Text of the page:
Sage Ved Vyasa is credited with authoring the 18 Puranas that contain many allegorical stories and fables. One of them is a story about Yama and Chitragupta, narrated in the Garuda Purana. It is mentioned in the Garuda Purana that Chitragupta who is present in Yama loka, records all the good and evil acts of sentient beings. After death, when the soul enters Yama loka, based on its past actions, it is transported to heaven or hell. But is the fabled Chitragupta, a real being who constantly toils to prepare records of all sentient creatures in various levels of existence?
This very world of ours is inhabited by more than seven billion people and if animals, insects, trees and other sentient beings are also taken into consideration, the number would be staggering. And so the impracticability of maintenance of such a stupendous record puts a question mark on the very existence of Chitragupta. Underlying this allegory is an interesting philosophical concept.
Human consciousness is endowed with external and internal organs for receiving and processing information from the external world.
The five sense and five motor organs constitute the external instruments. It is with these 10 implements that we interact with the world external to us. The antahkarana or the internal organ, which enables us to process the information received from sense organs and turn sensation into perception, is functionally classified into four aspects: mana, buddhi, chitta and ahamkara.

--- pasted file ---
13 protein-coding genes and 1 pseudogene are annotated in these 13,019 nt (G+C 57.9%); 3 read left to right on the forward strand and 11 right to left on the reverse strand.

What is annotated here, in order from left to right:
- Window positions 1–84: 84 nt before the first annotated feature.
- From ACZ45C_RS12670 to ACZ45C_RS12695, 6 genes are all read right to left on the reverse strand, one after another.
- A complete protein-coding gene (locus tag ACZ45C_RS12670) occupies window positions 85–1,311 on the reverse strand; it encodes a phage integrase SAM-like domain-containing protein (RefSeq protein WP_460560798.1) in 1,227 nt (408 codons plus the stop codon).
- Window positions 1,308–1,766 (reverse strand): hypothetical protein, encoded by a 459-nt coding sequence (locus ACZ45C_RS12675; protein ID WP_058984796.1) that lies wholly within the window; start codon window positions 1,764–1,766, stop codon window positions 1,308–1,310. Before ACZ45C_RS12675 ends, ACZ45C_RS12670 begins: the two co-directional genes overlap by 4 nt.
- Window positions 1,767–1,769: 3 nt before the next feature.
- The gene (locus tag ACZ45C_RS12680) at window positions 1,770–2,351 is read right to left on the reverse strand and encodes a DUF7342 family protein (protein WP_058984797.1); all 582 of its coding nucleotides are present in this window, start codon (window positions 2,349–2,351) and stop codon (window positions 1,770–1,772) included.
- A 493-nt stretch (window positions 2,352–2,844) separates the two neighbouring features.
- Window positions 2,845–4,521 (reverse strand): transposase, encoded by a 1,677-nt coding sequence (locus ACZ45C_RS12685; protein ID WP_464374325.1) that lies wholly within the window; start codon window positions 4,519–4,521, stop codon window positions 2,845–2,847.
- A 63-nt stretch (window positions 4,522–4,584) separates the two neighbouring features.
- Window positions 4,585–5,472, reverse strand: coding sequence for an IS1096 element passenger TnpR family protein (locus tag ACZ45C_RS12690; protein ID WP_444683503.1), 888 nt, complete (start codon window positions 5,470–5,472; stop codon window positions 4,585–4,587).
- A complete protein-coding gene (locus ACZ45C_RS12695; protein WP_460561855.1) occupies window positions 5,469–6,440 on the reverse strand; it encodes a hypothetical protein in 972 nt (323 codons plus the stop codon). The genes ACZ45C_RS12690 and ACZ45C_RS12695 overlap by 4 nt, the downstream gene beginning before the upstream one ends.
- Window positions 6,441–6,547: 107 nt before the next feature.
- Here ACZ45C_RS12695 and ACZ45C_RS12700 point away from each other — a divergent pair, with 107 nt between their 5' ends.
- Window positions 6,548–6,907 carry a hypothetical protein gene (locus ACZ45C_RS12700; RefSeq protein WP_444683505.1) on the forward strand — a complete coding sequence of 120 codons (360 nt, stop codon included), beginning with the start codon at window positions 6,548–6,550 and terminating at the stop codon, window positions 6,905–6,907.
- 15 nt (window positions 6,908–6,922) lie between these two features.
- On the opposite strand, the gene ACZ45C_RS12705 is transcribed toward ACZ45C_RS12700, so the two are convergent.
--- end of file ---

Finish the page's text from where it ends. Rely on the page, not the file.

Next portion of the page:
Mana is the mind that coordinates the senses and performs lower order processing. The aspect of the mind that has the ability to discern is called buddhi. Chitta is the storehouse where the karmic impressions created out of emotional involvement while performing an action are stored. It is the subconscious region which lies more or less shrouded from the conscious mind and is activated during dreaming and deep relaxation.
The expression ‘chitta’ is the distorted and vernacular form of the Sanskrit term chitra, which means wonder-evoking. Another interesting meaning of the term ‘chitra’ is imagery.
Since this storehouse of karmic impressions made up of mental imagery is wonderful, it is called chitra and since it is hidden from the active conscious mind, it is called gupta. Thus, the reckoner of our past deeds, ‘Chitragupta’ is indeed none other than our subconscious which has been witness to our past actions, storing subtle impressions relentlessly. Amnesia or the nature of the mind to forget is personified as Yama, since death is nothing but a forgetting of our identities and past associations.
We are what we identify ourselves and associate with. If these connections are severed, we call it our death. Indra, the king of gods is the personification of mind, the lower order processing mechanism. He commands the deities – indriyas or senses. He is guided by buddhi or his preceptor Brihaspati, the higher order discerning power.
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